A Man, A Plan, A Vacuum Cleaner, Havana: a review of the absurdly wonderful Our Man in Havana

by Monika Viktorova Looking to escape the drab, grey cold outside? Step into the colourful and absurd world of Our Man in Havana, the Varscona Theater Ensemble and Bright Young Things’ production of the novel by Graham Greene, adapted by Clive Francis. Peppered with bawdy humor and more winks to the audience than I can count, the story follows bumbling, ineffective Wormold, a vacuum salesman … Continue reading A Man, A Plan, A Vacuum Cleaner, Havana: a review of the absurdly wonderful Our Man in Havana

The Power of Cute

by Rita Maria Neyer Here is a thought that many of you can probably relate to in one way or another (for women of colour, LBGTQ+, and non-binary people, the story would be even more complex, but I am bound to speak from my own experience as a cis-gender ‘white’ woman). Maybe a friend told you about a similar situation, or maybe you’ve been there … Continue reading The Power of Cute

Before It Was A Needle

by Katherine Abbass Once Molly had explained to me her ancestry, things started making more sense. I knew there were freshwater leeches and saltwater leeches and that they, unlike snakes, really were slimy to the touch. Her parents wanted her to be a doctor, of course; medical history tells us that leeches were used to extract blood from patients. The sensation isn’t even too bad. … Continue reading Before It Was A Needle

What’s in the News?

by Christopher Berger Like it or not, we’re faced with the need to curate our sources of information. In one sense, we are blessed with innumerable, easily accessed media for news. But as anyone who has spent any time online will know, an overwhelming majority of it is, frankly, garbage. We are therefore compelled to be selective. Twitter and Facebook are good cases in point … Continue reading What’s in the News?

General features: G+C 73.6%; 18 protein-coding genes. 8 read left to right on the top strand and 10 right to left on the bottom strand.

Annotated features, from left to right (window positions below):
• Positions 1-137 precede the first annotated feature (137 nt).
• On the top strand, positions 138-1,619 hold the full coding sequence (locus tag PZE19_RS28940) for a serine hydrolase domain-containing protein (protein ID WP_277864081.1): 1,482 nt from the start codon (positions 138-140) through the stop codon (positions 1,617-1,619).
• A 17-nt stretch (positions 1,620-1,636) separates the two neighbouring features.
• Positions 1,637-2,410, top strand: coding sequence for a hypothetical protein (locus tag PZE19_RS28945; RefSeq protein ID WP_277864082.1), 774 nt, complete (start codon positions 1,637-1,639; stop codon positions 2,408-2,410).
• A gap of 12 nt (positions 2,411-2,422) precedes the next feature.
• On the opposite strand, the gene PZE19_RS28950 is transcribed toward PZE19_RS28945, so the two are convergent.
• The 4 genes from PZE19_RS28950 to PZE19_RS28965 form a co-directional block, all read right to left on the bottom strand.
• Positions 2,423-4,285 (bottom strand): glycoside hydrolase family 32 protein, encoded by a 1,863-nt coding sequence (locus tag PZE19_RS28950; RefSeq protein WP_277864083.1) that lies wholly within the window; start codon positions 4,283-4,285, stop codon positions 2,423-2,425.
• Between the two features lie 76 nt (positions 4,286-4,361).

(Not) Unpacking My Library

by Kevin Holowack In the past couple years, I’ve packed and unpacked all my belongings four times. It’s not an egregious amount of moving, true, but it’s enough to make you reconsider what inanimate things you’ve chosen to share in your private life and how they affect you. As an urban-dweller, I’m part of a large category of people who idealize a simple existence, a … Continue reading (Not) Unpacking My Library

The Guns of August (A Book Review)

by Nathan Pinkoski Centennials of the battles of the Great War continue to fill the calendars of states with sombre commemorations. Despite these commemorations, however, fatalistic assertions about the origins and causes of the Great War dominate, even in learned circles. In these learned circles, 1914-1918 is a logical deduction from the study of 1871, 1789, or even 1648. It is subject to self-evident laws … Continue reading The Guns of August (A Book Review)

Experience Turbulent Landings – Edmonton’s Very Own National Art Showcase

by Erica Osko Turbulent Landings showcases some of the latest Canadian and international art, born right from some of the world’s most pressing issues. Catherine Crowston, Executive Director and Chief Curator of the Art Gallery of Alberta, says that curating contemporary art is all about being part of current conversations. “You’re always trying to keep on top of the newest news. We really think about … Continue reading Experience Turbulent Landings – Edmonton’s Very Own National Art Showcase

Alberta Ballet Presents Dangerous Liaisons – Human ego in a dance of shadows

by Zosia Czarnecka Ballet is an incredible art form because of its ability to push boundaries and showcase hidden sides of human consciousness and values. In Dangerous Liaisons, Alberta Ballet’s second performance of the season, Jean Grand-Maitre beautifully conveys how “ego can drive people to become truly evil.” The entire production plays with contrasts and ignores classical rules of ballet to showcase the egotistical, greedy, … Continue reading Alberta Ballet Presents Dangerous Liaisons – Human ego in a dance of shadows

Creativity within Restrictions – A review of Les Feluettes (Edmonton Opera)

by Gabrielle Johnson The idea of a modern opera is a cause for some trepidation. Unlike reproductions of classical operas, more modern works have yet to stand the test of time, and a scrutinizing audience whose members span generations. However, Les Feluettes holds up fairly well. The opera, performed by many of the original Montréalais cast, is sung in French with English surtitles. Certain quirks … Continue reading Creativity within Restrictions – A review of Les Feluettes (Edmonton Opera)